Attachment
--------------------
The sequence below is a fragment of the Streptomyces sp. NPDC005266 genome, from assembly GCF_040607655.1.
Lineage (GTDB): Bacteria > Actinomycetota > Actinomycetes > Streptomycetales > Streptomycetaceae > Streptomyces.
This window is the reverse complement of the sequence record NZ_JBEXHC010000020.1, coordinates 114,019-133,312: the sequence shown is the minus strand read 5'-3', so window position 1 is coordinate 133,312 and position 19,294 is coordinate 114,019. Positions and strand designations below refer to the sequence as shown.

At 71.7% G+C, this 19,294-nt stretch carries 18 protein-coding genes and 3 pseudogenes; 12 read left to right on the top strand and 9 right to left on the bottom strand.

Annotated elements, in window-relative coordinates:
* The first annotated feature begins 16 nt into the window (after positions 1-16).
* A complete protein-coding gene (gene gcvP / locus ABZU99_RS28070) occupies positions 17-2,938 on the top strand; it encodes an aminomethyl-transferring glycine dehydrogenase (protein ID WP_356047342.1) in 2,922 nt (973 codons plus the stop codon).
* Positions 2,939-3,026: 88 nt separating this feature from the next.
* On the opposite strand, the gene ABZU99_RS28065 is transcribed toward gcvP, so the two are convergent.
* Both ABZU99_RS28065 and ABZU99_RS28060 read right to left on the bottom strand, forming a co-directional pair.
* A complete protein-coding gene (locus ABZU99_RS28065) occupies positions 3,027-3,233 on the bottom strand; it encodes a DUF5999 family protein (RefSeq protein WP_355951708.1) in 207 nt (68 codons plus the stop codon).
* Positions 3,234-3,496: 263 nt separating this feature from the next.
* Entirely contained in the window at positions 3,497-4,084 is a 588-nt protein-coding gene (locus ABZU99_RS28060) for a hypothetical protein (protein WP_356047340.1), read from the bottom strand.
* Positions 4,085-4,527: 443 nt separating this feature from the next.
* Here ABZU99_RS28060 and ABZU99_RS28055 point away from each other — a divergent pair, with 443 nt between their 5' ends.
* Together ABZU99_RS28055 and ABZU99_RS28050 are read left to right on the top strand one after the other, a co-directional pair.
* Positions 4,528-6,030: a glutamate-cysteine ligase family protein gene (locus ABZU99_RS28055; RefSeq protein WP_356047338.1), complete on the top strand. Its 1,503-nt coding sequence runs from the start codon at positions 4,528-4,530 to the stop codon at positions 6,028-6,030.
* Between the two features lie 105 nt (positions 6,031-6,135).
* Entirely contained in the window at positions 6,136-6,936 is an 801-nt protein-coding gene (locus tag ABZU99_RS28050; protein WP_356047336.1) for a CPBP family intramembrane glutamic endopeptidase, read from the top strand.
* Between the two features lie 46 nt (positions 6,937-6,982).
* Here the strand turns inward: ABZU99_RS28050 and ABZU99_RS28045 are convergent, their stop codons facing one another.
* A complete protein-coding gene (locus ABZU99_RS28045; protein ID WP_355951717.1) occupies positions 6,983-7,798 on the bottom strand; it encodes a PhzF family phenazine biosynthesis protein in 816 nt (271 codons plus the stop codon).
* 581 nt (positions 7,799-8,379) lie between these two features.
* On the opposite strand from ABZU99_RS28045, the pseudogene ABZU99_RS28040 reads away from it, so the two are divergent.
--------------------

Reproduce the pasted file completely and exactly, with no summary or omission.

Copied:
The sequence below is a fragment of the Streptomyces sp. NPDC005266 genome, from assembly GCF_040607655.1.
Lineage (GTDB): Bacteria > Actinomycetota > Actinomycetes > Streptomycetales > Streptomycetaceae > Streptomyces.
This window is the reverse complement of the sequence record NZ_JBEXHC010000020.1, coordinates 114,019-133,312: the sequence shown is the minus strand read 5'-3', so window position 1 is coordinate 133,312 and position 19,294 is coordinate 114,019. Positions and strand designations below refer to the sequence as shown.

At 71.7% G+C, this 19,294-nt stretch carries 18 protein-coding genes and 3 pseudogenes; 12 read left to right on the top strand and 9 right to left on the bottom strand.

Annotated elements, in window-relative coordinates:
* The first annotated feature begins 16 nt into the window (after positions 1-16).
* A complete protein-coding gene (gene gcvP / locus ABZU99_RS28070) occupies positions 17-2,938 on the top strand; it encodes an aminomethyl-transferring glycine dehydrogenase (protein ID WP_356047342.1) in 2,922 nt (973 codons plus the stop codon).
* Positions 2,939-3,026: 88 nt separating this feature from the next.
* On the opposite strand, the gene ABZU99_RS28065 is transcribed toward gcvP, so the two are convergent.
* Both ABZU99_RS28065 and ABZU99_RS28060 read right to left on the bottom strand, forming a co-directional pair.
* A complete protein-coding gene (locus ABZU99_RS28065) occupies positions 3,027-3,233 on the bottom strand; it encodes a DUF5999 family protein (RefSeq protein WP_355951708.1) in 207 nt (68 codons plus the stop codon).
* Positions 3,234-3,496: 263 nt separating this feature from the next.
* Entirely contained in the window at positions 3,497-4,084 is a 588-nt protein-coding gene (locus ABZU99_RS28060) for a hypothetical protein (protein WP_356047340.1), read from the bottom strand.
* Positions 4,085-4,527: 443 nt separating this feature from the next.
* Here ABZU99_RS28060 and ABZU99_RS28055 point away from each other — a divergent pair, with 443 nt between their 5' ends.
* Together ABZU99_RS28055 and ABZU99_RS28050 are read left to right on the top strand one after the other, a co-directional pair.
* Positions 4,528-6,030: a glutamate-cysteine ligase family protein gene (locus ABZU99_RS28055; RefSeq protein WP_356047338.1), complete on the top strand. Its 1,503-nt coding sequence runs from the start codon at positions 4,528-4,530 to the stop codon at positions 6,028-6,030.
* Between the two features lie 105 nt (positions 6,031-6,135).
* Entirely contained in the window at positions 6,136-6,936 is an 801-nt protein-coding gene (locus tag ABZU99_RS28050; protein WP_356047336.1) for a CPBP family intramembrane glutamic endopeptidase, read from the top strand.
* Between the two features lie 46 nt (positions 6,937-6,982).
* Here the strand turns inward: ABZU99_RS28050 and ABZU99_RS28045 are convergent, their stop codons facing one another.
* A complete protein-coding gene (locus ABZU99_RS28045; protein ID WP_355951717.1) occupies positions 6,983-7,798 on the bottom strand; it encodes a PhzF family phenazine biosynthesis protein in 816 nt (271 codons plus the stop codon).
* 581 nt (positions 7,799-8,379) lie between these two features.
* On the opposite strand from ABZU99_RS28045, the pseudogene ABZU99_RS28040 reads away from it, so the two are divergent.